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Old 02-12-2009, 07:12 PM   #16
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What wire to use to run 300' for 110 service


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Originally Posted by Speedy Petey View Post
Most boat lifts I have seen were on 20A 240v circuits and not having much of a load.





Such as?
All im saying is that there is potential here for enough electric use that "I would " use #4 and most people in the trade would do the same. You said you would also am I correct?

Grounding can be a problem for a home owner.

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Old 02-12-2009, 07:36 PM   #17
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What wire to use to run 300' for 110 service


The feeder must be capable of carrying the calculated load nothing more nothing less. Voltage drop is a concern based on that calculation. 300' at 120 volts will have substantial voltage drop with out proper sizing.

You would be kicking yourself for running 120 volts to the dock. better boat hoists require a 240 volt motor. Just depends on what your going to lift. there are 120 volt models that will raise boats up to 2800 lbs.

But your going to kill yourself with wire costs at 120 volts trying to get that 300 feet vs the wire size for 240 volts considering 40 amps as the max load.

Also you got a lot of things to consider if this is a lake that has flood levels. Depending on where you put the panel on shore or on the dock. Cord reels may be required unless the dock ramp has a limited length to allow for water fluctuations.

You will need a ground rod. You will likely not be allowed UF but will be required to have 4 wires all insulated (H-H-N-Grd) in pvc conduit. No covered or bare equipment grounds. Green insulated only. You should consider making sure what ever wire you run will deliver rated voltage to your boat hoist motors. For 230 volt motors #6 or #4 copper should suffice with a #8 ground. No alumuinum wire can be used from my experience. 40 amp feeder is probably a good bet for a 2 slip boat dock. Hang a 100 amp panel with a disconnect in it main breaker or backfed main put a 40 in the house panel and use the main in the sub for your disconnect. You need a 100 to get enough spaces for your 240 and 120 volt loads. Neutrals and grounds seperated at the dock sub panel. PVC for a dock run is likely to be required to be buried 24 inches but might be 18 you need to get the local dock wiring guide from your codes guys.

Here is a diagram I put together as a general guide for the requirements for a dock in my area.
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Old 02-12-2009, 08:12 PM   #18
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What wire to use to run 300' for 110 service


rule of thumb would be to derate the wire for every 100'. meaning to go to the next size larger wire for every 100'. having an electrican do the final connections is wise because of the fact that you will be near water. using a GFCI circuit breaker in the main panel to feed this sub panel will be the thing to remember also. they are not cheap but most likely will be required. either that or every branch circuit ran out of the sub panel will need a GFCI circuit breaker or GFCI receptical depending on its purpose.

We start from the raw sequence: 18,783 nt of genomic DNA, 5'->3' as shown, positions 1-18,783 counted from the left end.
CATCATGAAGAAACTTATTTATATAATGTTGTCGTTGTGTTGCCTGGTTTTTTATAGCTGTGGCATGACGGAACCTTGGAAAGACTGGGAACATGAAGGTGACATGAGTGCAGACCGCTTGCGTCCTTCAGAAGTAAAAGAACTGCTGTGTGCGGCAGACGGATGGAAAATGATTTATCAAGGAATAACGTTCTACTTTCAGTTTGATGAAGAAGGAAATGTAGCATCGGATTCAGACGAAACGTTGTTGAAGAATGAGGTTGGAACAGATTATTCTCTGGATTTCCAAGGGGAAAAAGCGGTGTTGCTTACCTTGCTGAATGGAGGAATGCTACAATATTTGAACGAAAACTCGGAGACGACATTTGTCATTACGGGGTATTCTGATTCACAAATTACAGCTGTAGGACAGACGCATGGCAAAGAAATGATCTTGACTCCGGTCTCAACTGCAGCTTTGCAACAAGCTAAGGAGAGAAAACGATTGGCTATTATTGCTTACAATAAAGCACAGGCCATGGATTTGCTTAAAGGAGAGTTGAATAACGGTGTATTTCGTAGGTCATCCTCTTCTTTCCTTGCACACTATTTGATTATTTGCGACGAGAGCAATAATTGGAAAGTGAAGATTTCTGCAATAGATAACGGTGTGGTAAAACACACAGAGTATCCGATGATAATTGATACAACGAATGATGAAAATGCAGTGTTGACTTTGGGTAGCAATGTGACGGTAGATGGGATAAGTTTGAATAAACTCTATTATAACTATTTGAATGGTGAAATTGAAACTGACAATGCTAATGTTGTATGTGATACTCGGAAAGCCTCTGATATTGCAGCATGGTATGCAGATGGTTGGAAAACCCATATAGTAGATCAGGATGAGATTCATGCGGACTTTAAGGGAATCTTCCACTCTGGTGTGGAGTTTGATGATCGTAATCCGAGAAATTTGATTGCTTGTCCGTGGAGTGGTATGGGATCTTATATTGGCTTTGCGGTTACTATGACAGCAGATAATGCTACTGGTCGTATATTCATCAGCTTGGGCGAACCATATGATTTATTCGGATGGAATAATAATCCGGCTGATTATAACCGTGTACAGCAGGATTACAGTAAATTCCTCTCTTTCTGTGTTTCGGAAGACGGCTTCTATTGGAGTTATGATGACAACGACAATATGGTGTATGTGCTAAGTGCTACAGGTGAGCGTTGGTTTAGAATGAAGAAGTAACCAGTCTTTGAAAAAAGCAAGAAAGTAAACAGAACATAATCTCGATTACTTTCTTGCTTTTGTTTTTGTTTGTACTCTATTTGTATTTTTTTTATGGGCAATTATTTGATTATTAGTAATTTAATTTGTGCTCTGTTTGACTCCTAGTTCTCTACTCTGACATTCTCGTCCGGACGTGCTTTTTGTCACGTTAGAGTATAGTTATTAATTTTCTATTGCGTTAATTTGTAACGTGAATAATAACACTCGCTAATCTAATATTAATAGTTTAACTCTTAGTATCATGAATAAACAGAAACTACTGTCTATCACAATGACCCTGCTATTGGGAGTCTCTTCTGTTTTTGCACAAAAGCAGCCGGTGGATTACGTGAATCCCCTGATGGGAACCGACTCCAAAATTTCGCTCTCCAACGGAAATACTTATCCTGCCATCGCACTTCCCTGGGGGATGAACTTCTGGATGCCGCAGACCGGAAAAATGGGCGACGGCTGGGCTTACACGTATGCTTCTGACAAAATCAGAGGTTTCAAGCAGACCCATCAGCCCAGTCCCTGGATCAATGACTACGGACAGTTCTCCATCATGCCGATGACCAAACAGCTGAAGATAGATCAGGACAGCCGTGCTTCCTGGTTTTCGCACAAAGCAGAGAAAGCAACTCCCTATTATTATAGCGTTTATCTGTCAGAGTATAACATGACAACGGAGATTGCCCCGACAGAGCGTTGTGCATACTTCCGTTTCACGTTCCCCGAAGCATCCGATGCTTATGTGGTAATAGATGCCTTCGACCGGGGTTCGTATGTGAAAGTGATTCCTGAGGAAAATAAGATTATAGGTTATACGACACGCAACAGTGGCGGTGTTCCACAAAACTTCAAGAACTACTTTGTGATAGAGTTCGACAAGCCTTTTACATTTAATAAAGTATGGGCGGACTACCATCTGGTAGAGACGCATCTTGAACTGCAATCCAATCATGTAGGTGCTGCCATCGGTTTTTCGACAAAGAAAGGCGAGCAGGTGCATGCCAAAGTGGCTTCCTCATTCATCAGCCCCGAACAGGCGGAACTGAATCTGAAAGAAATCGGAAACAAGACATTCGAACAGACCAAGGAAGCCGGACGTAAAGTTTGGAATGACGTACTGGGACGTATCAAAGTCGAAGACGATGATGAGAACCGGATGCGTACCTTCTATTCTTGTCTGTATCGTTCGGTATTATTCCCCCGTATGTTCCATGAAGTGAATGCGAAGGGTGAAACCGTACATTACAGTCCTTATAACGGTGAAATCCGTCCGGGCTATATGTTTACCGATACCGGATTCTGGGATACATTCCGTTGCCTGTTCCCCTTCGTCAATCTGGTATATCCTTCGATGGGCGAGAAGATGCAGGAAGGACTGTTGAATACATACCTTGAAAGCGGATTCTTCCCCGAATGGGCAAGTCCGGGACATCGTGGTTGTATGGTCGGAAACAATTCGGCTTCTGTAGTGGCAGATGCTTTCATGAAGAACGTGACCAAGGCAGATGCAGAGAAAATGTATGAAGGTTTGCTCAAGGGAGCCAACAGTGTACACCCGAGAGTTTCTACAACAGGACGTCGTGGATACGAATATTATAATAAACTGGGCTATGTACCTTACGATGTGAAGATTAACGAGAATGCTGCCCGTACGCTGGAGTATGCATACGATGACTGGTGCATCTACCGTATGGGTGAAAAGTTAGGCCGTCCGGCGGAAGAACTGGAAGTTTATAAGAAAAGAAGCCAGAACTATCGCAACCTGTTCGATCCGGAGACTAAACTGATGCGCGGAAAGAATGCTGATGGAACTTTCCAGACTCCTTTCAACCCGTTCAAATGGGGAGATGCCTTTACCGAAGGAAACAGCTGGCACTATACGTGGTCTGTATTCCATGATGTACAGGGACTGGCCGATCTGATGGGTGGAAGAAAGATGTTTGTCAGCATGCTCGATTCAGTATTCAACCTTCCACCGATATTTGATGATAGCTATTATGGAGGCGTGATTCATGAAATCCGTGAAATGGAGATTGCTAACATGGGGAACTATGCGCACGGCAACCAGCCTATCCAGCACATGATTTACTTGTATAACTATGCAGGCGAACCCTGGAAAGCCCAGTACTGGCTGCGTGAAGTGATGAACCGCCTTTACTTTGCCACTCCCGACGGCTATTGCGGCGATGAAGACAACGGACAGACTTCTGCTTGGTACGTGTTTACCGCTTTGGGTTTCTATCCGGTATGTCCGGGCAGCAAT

the sub panel can be near the water but not on any type of floating dock.
any recepticals installed on a floating dock must be above 12''.
one thing to concider is the Datum Plane which is a 2' minimum height above the highest level of tidal and non tidal water. this would affect you if the dock you have is fixed. these type of situations are why you will need a elecrican to safely do this job.
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Old 02-12-2009, 09:03 PM   #19
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What wire to use to run 300' for 110 service


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Originally Posted by spark-451 View Post
rule of thumb would be to derate the wire for every 100'. meaning to go to the next size larger wire for every 100'. having an electrican do the final connections is wise because of the fact that you will be near water. using a GFCI circuit breaker in the main panel to feed this sub panel will be the thing to remember also. they are not cheap but most likely will be required. either that or every branch circuit ran out of the sub panel will need a GFCI circuit breaker or GFCI receptical depending on its purpose.
the sub panel can be near the water but not on any type of floating dock.
any recepticals installed on a floating dock must be above 12''.
one thing to concider is the Datum Plane which is a 2' minimum height above the highest level of tidal and non tidal water. this would affect you if the dock you have is fixed. these type of situations are why you will need a elecrican to safely do this job.
I Agree.
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Old 02-13-2009, 03:30 AM   #20
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What wire to use to run 300' for 110 service


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So, what would be the problem with 6/3 on a 50A breaker?
So, do you see a problem with this?
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Old 02-13-2009, 08:20 AM   #21
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What wire to use to run 300' for 110 service


Thank you all for the great information. It seems that there is a lot more to consider than I expected, so I'm going to leave this up to a qualified electrician.

Thanks!

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